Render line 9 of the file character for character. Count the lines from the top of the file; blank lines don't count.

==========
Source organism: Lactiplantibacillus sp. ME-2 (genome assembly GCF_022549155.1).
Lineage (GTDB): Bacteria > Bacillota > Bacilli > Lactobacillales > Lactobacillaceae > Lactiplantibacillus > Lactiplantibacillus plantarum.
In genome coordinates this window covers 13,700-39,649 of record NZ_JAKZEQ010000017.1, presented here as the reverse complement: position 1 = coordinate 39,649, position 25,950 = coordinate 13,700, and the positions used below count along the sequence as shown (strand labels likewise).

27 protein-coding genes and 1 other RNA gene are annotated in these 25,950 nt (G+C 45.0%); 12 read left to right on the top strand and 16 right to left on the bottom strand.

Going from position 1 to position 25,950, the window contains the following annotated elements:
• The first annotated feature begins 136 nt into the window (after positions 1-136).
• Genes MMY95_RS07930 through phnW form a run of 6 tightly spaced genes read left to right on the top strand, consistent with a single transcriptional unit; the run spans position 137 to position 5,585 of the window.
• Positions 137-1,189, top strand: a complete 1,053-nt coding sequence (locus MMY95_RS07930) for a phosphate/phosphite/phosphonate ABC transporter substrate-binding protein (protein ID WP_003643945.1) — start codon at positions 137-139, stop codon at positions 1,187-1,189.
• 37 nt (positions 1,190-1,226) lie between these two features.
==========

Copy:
• 37 nt (positions 1,190-1,226) lie between these two features.